As recently as a few months back, the notion was preposterous: nobody in his right mind would take Evgeni Malkin over Sidney Crosby.
But after ‘The Kid’ succumbed to an ankle sprain and endured a lengthy recovery, and Malkin emerged as a Hart Trophy finalist, the concept has nudged its way to “not as whacky as we first thought” on the credibility meter.
Malkin, 21, has undeniably been Pittsburgh’s go-to guy during the first two rounds of the post-season; the type of player you now expect to do something special each time he’s on the ice.
The Russian whiz led Penguins forwards in ice time entering Round 3 (21:00 average per game), getting more ticks of the clock than Crosby (19:42) in all situations. Most notably, Malkin quarterbacks the power play and often stays out for close to the full two minutes.
Flyers defenseman Kimmo Timonen – before we learned he’d miss the conference final – said right here, right now, he’d give the nod to Malkin, even if you included Alex Ovechkin in the mix.
“Malkin plays pretty hard and you can hit that guy, but he still keeps going,” Timonen told THN’s Flyers correspondent Wayne Fish. “Out of those three guys he is the best player.”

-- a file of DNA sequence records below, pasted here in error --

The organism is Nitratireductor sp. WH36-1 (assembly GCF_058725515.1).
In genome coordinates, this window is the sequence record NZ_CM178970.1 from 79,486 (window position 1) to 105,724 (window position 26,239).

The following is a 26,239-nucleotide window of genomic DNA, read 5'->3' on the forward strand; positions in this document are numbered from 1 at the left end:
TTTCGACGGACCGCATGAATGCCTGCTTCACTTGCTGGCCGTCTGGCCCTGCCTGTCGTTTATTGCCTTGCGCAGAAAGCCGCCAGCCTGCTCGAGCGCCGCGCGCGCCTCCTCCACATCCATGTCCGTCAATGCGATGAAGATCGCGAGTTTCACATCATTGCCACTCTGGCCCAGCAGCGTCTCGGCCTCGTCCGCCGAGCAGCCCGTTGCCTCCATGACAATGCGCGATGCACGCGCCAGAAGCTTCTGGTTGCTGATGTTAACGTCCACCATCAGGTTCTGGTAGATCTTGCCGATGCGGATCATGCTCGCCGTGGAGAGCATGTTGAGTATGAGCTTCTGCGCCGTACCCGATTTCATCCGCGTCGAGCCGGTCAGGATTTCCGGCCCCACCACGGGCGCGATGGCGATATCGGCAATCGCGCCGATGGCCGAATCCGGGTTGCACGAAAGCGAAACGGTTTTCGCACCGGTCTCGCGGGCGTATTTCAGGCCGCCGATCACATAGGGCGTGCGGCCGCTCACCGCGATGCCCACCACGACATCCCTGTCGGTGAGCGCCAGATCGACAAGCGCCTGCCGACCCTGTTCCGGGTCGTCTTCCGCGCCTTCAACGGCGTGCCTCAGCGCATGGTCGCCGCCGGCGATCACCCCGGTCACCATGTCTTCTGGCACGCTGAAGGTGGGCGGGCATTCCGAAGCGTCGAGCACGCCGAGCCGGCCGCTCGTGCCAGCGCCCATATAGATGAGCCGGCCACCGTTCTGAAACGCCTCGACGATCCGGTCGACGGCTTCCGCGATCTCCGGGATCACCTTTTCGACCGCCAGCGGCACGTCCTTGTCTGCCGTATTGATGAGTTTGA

The X-factor, of course, is Crosby’s ankle. There’s speculation the 20-year-old isn’t fully recovered and it’s impacting his ability to engage his top gear and/or sustain it.
Of course, some firmly believe this “choice” remains a no-brainer.
When discussing the matter, a senior THN staffer said if Crosby had been healthy all season, he would have won the scoring race and Hart Trophy; and that if you asked 30 NHL GMs which one they’d choose, all 30 would take Crosby in a heartbeat.
Perhaps. Sid is, after all, the face of the league and by far its most marketable player. But it’s good fodder for a blogger to throw to a passionate fan base that loves a good argument.
Whether the Penguins will actually have to choose between the two, due to salary cap issues, remains to be seen. In the soon-to-be-published May 27 issue of The Hockey News, senior writer Ken Campbell tackles that question and the broader one of how the Pens are going to stay together with such an embarrassment of young stars.
BATTLE TO WATCH
The Flyers-Pens series promises to be infused with bad blood from the get-go on the ice, but I’ll be intrigued to see whether the coaches renew a feud that dates to their AHL days.
John Stevens and Michel Therrien met twice in the post-season when they were with the Philadelphia Phantoms and Scranton/Wilkes-Barre Penguins, respectively and the coaches got as heated as the series.
“The glass between the benches in Wilkes-Barre was hanging by a thread as they were trying to get at each other,” former Penguins winger Colby Armstrong told the Pittsburgh Tribune-Review.
Not sure who I’d pick in that rumble; they seem pretty evenly matched.
THN.com’s Playoff Blogs, featuring analysis and opinion, with insight on what happened and what it all means going forward, will appear daily throughout the NHL playoffs. Read more entries HERE.
Jason Kay is the editor of The Hockey News and a regular contributor to THN.com. His blog appears every weekend.
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